This month’s first guest post about South African English is from Dawn Nell, a historian and Capetonian. You can follow her on twitter.
There’s a degree of irreverence in South African attitudes to most things, but particularly towards the English. It is something that undoubtedly has its roots in South African history, as pretty much everyone in the country from the Afrikaners to the Zulu has at some time been at war with Britain. More recently, these antagonisms have been transferred to the sports field where the rivalry is such that you’d find it hard to believe that cricket isn’t ‘a continuation of war by other means’. And you can see this (gentle) antagonism in a recent joke doing the rounds in South Africa which calls for the country to claim compensation from the British Government for all the Afrikaans words stolen by the English.
What this joke refers to, and what most people have in mind when we talk about South African words that have been absorbed into English, are words such as aardvark, trek, veld, boer, donga, and assegai; words that are a sort of lexicographic snapshot from an historical context of imperial expansion and colonial wars. To be honest, South Africans don’t necessarily hold these words in a great deal of affection and are as likely as people outside South Africa to use them; that is, on the lamentably rare occasions when one finds oneself talking about aardvarks. It’s safe to say that South African English has moved on since the days of boers and assegais.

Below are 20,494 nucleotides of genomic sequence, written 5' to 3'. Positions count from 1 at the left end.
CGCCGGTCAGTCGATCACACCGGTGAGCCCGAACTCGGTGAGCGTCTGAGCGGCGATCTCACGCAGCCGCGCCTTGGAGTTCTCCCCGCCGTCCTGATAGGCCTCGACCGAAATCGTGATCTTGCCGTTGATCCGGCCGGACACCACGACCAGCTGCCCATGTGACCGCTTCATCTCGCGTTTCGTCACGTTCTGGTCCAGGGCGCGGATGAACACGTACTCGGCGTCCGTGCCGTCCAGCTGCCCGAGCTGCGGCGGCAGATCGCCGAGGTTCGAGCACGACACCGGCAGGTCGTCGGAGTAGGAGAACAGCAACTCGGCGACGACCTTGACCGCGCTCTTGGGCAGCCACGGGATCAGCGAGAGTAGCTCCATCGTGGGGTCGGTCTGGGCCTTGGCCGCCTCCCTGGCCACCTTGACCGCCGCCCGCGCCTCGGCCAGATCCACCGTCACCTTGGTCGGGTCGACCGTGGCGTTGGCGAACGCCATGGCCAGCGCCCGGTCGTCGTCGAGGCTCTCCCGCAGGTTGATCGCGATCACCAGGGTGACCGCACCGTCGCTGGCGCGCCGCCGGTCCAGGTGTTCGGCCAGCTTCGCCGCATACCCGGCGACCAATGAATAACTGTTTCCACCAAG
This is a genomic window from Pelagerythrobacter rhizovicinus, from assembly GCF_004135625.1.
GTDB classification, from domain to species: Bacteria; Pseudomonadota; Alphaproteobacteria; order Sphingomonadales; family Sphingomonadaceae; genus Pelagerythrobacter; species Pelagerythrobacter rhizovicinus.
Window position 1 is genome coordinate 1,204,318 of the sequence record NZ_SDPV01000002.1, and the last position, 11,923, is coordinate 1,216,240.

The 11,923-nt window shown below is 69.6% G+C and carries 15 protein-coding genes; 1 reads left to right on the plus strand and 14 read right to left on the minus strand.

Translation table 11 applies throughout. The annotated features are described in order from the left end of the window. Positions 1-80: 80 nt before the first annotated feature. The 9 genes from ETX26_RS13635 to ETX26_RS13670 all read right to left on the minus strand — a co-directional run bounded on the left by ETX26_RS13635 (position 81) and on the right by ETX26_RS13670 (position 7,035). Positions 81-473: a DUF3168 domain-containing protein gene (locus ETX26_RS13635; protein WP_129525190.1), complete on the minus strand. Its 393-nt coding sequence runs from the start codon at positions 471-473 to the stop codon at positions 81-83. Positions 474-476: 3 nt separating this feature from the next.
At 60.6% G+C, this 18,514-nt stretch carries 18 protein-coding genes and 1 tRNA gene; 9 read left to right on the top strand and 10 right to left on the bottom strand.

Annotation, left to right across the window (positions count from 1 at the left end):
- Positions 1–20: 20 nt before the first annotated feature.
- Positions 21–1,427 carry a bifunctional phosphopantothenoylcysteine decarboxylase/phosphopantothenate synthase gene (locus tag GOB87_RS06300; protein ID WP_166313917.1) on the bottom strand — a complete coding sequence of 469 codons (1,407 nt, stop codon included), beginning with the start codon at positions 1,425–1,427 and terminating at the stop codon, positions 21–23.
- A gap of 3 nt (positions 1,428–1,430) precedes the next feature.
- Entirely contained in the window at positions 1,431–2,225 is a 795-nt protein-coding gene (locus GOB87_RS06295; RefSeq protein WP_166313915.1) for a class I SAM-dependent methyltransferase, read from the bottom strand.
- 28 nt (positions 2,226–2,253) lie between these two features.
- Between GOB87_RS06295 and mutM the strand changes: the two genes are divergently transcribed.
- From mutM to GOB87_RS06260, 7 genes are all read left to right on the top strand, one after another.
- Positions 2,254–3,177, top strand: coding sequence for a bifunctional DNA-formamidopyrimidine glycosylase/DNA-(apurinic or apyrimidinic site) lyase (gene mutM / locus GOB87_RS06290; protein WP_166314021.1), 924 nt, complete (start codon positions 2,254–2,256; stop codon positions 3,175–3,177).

English is just one of eleven official languages in South Africa; the others are Afrikaans, IsiNdebele, IsiXhosa, IsiZulu, Sepedi, Sesotho, Setswana, SiSwati, Tshivenda, and Xitsonga. And there are many other languages and dialects spoken in the region that aren’t recognized officially, but have nonetheless influenced South African English, including the Khoi, Nama and San languages, Gujarati, Portuguese, ‘Fanagalo’, and Iscamtho or ‘Tsotsi Taal’. The new context in which these languages are interacting is that of a young, democratic, multiracial country in which TV ads and soap operas, tabloid newspapers, the internet, and dance music are some of the major driving forces of cultural exchange. For example, while few white South Africans speak IsiZulu, you’re unlikely to find anyone who doesn’t know that Yebo, Gogo means ‘Yes, Granny’. This is thanks to a long-running series of cell phone adverts which featured Yebo, Gogo as a catchphrase. A rival cell phone company is responsible for recently popularising the word ayoba meaning ‘cool’, although there is a healthy debate in South Africa as to where this word originates from and what it really means. One argument is that ayoba is associated with the kwaito dance scene in Jozi (that’s Johannesburg). Check out DJ Bobo’s video ‘Ayoba/Shine Forever’ if you’re wondering what I’m talking about.